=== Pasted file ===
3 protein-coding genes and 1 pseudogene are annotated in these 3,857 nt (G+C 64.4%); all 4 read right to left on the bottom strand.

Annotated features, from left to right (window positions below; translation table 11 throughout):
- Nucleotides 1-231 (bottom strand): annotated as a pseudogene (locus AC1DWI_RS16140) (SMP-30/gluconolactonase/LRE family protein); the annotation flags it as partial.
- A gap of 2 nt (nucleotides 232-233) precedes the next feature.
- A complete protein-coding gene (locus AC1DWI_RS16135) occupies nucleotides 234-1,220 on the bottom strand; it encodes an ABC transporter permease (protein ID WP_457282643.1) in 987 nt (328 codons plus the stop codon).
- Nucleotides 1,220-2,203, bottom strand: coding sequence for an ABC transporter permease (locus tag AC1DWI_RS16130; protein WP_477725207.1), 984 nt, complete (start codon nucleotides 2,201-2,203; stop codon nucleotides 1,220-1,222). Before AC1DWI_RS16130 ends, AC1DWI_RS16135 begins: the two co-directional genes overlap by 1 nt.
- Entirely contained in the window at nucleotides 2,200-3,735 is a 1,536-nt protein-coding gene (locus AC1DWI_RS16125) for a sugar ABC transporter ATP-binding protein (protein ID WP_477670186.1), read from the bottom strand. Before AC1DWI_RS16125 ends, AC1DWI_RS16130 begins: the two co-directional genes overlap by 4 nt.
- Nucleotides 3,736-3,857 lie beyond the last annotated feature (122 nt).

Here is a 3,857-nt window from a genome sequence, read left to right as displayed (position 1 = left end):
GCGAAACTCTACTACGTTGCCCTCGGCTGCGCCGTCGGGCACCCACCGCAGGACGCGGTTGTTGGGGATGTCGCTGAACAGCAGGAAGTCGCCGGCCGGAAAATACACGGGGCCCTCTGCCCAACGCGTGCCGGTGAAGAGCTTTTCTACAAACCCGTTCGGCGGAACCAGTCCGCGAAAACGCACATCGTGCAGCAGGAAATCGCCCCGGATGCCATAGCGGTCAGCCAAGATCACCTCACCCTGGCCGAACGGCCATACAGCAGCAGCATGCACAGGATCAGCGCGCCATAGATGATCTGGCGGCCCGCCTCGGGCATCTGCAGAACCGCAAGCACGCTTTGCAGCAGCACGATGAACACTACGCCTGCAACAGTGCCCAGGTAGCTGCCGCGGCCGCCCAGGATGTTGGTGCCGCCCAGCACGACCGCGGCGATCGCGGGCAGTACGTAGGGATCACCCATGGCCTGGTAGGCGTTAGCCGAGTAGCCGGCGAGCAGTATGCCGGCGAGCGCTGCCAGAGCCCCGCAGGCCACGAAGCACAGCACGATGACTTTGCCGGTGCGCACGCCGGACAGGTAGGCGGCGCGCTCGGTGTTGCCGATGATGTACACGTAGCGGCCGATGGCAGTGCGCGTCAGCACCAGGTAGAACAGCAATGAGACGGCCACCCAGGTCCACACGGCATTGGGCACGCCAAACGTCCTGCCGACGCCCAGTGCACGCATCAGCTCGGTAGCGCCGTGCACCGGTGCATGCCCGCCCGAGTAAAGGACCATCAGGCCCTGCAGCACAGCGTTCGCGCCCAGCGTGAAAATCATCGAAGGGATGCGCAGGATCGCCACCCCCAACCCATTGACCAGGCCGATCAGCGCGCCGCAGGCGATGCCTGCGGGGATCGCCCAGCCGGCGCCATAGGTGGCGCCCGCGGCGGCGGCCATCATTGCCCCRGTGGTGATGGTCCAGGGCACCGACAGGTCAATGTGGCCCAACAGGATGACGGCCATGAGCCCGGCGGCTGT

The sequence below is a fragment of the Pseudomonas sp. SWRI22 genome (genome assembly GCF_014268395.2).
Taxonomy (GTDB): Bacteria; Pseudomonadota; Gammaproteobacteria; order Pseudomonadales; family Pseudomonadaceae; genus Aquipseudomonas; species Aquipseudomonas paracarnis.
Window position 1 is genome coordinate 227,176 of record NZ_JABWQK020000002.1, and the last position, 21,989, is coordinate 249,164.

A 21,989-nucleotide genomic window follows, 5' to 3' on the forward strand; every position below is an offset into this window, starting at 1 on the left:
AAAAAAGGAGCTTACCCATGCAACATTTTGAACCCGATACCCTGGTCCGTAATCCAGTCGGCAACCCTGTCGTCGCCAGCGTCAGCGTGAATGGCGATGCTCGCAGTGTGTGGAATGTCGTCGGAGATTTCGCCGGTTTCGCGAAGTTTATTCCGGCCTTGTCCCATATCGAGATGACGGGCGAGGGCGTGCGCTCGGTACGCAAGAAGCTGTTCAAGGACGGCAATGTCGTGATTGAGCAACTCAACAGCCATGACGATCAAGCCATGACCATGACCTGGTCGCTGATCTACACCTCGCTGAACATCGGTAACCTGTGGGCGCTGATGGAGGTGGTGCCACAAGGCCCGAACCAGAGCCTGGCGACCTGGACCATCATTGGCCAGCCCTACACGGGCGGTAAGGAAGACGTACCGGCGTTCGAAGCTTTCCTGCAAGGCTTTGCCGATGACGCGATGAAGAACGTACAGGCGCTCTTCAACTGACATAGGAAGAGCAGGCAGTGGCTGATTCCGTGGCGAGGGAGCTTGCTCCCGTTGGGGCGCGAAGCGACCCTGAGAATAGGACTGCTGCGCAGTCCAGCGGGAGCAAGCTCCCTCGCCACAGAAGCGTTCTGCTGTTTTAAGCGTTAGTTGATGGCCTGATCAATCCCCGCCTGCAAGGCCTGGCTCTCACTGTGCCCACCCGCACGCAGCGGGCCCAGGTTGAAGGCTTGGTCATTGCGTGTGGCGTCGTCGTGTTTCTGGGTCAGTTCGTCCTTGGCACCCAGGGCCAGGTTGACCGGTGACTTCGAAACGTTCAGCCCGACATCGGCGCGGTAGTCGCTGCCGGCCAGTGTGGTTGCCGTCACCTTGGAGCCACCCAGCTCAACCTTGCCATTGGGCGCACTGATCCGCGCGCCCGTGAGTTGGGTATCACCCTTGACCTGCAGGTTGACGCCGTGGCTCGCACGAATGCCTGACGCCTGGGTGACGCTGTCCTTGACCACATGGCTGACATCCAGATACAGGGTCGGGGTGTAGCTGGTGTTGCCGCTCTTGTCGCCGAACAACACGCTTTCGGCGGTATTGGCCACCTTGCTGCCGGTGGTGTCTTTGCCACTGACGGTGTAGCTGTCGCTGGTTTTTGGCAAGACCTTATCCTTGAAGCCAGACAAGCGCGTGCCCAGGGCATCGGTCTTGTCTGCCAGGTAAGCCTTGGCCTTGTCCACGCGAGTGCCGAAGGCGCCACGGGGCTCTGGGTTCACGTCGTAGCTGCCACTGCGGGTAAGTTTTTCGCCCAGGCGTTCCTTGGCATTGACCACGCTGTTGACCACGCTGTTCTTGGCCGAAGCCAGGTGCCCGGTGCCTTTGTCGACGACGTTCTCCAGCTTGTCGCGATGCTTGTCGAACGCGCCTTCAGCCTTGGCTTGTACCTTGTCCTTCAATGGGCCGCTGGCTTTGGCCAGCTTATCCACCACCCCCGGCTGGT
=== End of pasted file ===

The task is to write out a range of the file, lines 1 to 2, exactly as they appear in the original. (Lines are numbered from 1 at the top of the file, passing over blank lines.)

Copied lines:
3 protein-coding genes and 1 pseudogene are annotated in these 3,857 nt (G+C 64.4%); all 4 read right to left on the bottom strand.

Annotated features, from left to right (window positions below; translation table 11 throughout):